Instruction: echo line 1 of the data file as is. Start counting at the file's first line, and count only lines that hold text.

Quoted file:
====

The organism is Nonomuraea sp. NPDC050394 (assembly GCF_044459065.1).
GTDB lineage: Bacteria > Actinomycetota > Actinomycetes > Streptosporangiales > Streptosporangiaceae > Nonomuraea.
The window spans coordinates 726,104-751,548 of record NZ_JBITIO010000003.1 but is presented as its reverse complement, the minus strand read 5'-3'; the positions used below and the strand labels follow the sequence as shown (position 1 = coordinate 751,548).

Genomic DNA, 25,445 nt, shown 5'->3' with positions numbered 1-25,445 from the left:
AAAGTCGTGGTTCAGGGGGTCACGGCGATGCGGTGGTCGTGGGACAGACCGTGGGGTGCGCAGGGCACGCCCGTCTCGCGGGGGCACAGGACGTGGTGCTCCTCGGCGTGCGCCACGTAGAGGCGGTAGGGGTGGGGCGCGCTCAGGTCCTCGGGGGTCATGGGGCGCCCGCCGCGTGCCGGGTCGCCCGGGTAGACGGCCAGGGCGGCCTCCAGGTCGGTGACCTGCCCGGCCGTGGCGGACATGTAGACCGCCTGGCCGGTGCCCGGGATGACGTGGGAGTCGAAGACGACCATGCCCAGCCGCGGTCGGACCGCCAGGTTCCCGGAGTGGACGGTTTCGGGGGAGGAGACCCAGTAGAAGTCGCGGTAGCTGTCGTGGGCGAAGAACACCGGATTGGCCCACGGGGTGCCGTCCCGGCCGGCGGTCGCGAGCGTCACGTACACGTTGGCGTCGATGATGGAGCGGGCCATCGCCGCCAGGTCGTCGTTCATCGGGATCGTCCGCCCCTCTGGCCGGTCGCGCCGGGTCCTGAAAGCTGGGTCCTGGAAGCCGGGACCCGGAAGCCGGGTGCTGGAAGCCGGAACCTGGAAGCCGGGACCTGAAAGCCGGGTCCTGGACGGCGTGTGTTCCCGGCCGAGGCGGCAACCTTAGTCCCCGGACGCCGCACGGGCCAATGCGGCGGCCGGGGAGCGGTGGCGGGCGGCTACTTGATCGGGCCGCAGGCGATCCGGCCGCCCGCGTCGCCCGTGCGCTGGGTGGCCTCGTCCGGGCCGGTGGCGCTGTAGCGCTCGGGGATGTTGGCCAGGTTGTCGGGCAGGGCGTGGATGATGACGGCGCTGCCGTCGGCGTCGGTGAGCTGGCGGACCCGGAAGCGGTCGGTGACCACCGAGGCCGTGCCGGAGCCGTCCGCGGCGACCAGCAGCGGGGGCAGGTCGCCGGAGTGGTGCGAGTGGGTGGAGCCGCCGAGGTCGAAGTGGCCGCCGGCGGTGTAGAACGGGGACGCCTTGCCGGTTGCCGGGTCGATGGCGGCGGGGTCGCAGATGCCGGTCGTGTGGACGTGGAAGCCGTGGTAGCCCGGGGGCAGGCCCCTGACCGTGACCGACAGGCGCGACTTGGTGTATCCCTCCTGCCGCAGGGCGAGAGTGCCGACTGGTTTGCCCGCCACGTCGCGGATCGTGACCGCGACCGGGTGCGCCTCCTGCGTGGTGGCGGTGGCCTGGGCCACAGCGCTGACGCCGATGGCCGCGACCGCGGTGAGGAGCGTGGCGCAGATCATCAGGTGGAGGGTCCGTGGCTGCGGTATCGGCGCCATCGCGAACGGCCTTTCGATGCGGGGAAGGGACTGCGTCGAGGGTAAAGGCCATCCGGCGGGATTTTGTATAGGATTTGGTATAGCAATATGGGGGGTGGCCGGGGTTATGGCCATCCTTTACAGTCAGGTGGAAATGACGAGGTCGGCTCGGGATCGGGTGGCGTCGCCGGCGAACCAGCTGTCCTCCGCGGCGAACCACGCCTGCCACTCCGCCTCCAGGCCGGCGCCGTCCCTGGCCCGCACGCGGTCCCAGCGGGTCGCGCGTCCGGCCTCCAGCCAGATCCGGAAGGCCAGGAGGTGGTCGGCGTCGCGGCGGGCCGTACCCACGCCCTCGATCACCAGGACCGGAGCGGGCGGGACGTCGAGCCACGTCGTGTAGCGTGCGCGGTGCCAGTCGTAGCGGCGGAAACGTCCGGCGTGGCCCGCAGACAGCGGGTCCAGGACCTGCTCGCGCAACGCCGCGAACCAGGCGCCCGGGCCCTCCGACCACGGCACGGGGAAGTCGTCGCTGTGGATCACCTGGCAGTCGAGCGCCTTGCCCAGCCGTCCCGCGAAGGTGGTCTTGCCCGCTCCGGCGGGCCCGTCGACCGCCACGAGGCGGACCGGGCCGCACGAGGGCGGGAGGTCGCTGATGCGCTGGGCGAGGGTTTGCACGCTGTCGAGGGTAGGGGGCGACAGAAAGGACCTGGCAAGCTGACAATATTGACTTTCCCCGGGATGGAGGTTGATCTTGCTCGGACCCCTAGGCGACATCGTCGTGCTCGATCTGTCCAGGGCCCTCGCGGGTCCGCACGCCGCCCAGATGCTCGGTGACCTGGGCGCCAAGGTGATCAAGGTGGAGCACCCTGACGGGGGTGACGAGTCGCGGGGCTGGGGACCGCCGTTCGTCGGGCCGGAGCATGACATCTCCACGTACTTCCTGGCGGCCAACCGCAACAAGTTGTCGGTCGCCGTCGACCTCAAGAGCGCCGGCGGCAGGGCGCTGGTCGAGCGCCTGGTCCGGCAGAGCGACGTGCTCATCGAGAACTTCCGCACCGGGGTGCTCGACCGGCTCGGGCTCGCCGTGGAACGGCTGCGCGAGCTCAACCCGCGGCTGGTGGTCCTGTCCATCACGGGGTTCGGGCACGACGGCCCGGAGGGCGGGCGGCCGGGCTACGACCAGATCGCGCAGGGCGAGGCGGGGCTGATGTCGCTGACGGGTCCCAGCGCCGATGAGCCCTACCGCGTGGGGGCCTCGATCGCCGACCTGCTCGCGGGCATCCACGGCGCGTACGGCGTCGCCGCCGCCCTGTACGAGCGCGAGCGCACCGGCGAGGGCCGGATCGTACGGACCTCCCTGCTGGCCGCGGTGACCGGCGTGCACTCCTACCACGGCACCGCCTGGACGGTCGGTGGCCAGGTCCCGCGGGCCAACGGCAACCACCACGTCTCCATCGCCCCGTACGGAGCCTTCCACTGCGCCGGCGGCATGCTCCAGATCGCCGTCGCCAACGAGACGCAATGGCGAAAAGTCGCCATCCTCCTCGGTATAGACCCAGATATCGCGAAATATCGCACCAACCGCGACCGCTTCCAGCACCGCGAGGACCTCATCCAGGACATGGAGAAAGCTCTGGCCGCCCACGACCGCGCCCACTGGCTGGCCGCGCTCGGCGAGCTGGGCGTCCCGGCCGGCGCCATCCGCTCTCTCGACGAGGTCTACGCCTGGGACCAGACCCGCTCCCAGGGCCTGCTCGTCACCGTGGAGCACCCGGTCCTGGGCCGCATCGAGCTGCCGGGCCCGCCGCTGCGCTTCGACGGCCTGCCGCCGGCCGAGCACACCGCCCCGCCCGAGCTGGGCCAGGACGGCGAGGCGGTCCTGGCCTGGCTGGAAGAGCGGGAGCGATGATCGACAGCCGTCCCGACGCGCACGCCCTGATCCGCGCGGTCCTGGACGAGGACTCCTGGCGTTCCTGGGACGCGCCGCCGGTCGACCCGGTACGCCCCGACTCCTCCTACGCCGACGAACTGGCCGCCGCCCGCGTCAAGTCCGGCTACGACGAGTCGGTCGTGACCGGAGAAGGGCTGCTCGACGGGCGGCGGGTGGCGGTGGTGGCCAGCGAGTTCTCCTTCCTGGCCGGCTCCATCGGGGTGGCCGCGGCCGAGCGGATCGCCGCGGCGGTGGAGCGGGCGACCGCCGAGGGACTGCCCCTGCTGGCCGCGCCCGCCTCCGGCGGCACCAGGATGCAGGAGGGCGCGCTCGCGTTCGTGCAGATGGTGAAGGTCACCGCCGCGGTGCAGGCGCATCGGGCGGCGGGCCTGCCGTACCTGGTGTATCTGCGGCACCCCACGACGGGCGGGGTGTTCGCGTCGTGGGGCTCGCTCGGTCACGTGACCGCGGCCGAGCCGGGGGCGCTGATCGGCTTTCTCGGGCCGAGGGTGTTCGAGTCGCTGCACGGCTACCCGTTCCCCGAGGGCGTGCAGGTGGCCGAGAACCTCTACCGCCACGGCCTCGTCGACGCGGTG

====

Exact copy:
The organism is Nonomuraea sp. NPDC050394 (assembly GCF_044459065.1).